Some medications must be distributed through certified treatment centers, and others can be prescribed only by physicians who have received appropriate training and certification.

Doctor writing out RX prescription

Many centers use medications during treatment to alleviate withdrawal side effects or symptoms of co-occurring mental health disorders. Therapists might administer benzodiazepines such as Valium or Ativan to ease withdrawal from alcohol, antidepressants to treat depression, Zofran for nausea or baclofen for muscle aches.

These drugs are not considered treatments for addiction because they treat side effects, not the addiction itself. They don’t reduce cravings or counteract the effects of addictive drugs.

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There is no medication approved to treat a marijuana addiction or addiction to stimulants such as cocaine or methamphetamine. However, the National Institute on Drug Abuse (NIDA) has funded several clinical trials to investigate potential treatment options for a range of addictions, and many have had promising results.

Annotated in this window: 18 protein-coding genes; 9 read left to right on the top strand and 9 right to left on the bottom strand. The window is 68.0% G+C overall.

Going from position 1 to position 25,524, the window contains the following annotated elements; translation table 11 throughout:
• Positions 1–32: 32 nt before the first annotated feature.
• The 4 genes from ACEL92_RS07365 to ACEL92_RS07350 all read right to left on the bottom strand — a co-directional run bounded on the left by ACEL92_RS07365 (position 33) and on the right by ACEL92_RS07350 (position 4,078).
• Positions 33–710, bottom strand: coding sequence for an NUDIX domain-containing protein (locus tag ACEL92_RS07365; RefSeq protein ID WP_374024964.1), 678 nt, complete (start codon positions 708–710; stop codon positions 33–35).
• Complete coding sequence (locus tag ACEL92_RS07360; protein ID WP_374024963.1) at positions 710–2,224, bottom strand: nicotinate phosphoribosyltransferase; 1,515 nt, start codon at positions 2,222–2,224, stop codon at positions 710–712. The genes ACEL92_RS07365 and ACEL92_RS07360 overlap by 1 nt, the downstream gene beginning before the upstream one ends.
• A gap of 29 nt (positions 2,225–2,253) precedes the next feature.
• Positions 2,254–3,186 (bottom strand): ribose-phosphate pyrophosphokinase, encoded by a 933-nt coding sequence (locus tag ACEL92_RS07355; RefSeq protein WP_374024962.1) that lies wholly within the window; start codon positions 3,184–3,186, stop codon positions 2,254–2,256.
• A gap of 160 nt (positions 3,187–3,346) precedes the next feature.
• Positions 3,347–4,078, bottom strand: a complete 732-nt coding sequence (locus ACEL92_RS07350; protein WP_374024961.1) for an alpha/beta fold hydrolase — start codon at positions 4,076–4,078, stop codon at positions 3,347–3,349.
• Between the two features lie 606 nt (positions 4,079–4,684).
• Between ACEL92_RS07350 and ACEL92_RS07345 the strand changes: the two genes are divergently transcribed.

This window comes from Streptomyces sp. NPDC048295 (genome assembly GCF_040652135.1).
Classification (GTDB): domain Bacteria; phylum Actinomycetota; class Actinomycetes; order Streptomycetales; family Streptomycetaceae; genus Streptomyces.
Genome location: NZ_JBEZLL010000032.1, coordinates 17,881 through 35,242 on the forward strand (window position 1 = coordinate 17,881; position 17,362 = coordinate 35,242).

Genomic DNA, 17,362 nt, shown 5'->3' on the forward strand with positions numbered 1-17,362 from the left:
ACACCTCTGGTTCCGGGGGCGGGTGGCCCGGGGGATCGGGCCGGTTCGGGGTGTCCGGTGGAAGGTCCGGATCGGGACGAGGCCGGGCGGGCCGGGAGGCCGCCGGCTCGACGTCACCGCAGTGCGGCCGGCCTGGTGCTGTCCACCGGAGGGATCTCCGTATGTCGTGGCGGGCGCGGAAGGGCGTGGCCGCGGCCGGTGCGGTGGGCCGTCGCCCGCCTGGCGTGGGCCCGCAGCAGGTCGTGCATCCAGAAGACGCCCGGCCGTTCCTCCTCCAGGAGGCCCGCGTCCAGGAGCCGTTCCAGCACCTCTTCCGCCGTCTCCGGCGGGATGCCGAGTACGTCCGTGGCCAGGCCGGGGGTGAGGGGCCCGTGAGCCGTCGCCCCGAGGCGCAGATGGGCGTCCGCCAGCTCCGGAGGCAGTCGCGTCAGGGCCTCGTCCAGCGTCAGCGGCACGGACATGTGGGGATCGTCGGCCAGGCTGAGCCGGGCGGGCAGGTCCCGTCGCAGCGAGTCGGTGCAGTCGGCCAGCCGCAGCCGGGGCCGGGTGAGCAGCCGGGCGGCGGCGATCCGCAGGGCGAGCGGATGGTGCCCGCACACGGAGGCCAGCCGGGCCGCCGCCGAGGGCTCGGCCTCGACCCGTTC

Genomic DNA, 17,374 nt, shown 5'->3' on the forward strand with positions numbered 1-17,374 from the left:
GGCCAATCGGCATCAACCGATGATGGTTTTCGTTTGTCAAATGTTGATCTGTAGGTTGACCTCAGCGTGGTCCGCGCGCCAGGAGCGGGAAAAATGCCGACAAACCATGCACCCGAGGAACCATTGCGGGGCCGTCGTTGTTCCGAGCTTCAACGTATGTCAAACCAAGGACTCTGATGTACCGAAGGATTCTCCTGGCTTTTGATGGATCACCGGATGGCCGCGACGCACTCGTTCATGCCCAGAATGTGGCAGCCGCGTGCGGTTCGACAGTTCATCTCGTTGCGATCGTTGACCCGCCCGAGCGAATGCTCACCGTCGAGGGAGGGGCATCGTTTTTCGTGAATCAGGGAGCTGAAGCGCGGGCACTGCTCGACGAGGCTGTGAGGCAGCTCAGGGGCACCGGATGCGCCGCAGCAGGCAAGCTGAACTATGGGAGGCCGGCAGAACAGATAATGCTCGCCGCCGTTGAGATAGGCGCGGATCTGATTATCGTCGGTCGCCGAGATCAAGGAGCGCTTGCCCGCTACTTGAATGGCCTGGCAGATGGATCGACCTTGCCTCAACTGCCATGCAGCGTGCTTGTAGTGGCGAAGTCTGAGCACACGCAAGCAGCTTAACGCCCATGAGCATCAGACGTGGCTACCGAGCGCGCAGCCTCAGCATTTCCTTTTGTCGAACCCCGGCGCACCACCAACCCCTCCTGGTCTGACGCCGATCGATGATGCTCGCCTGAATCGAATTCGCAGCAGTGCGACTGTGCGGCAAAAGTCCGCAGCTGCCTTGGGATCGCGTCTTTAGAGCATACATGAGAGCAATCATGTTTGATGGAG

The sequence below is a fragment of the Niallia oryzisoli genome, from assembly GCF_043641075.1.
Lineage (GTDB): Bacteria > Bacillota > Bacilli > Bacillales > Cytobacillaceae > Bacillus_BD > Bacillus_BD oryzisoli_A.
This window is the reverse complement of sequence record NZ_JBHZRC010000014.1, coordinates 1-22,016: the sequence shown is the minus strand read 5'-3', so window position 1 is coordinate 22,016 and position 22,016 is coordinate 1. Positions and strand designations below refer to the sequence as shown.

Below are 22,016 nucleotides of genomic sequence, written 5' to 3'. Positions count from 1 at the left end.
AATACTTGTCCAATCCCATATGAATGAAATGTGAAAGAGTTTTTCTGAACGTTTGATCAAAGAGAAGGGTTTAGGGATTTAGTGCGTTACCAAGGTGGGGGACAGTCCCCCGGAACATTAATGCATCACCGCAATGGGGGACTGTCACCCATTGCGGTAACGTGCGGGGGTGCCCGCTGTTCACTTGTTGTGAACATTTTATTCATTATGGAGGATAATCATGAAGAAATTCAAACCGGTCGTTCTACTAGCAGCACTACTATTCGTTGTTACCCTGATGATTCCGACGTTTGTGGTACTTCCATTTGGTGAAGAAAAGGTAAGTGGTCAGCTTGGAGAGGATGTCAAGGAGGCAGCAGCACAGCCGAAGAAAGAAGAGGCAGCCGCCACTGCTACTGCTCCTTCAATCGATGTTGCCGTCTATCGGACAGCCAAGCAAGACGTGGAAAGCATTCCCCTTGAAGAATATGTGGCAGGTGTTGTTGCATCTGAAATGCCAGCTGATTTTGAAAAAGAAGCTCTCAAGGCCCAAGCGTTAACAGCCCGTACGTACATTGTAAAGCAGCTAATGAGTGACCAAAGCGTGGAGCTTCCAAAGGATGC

Medications Used to Treat Opioid Addiction

The drugs therapists use to treat opioid addiction have been around for decades, but most have become widely accessible only recently. Lawmakers have expanded access to the drugs in the wake of the ongoing opioid epidemic, and easier-to-use versions of the drugs have been developed during the last decade.


Marta Nelson of Advanced Recovery Systems describes how medical professionals at ARS treatment facilities use medication-assisted treatments for opioid addiction.

Medications Used to Treat Alcoholism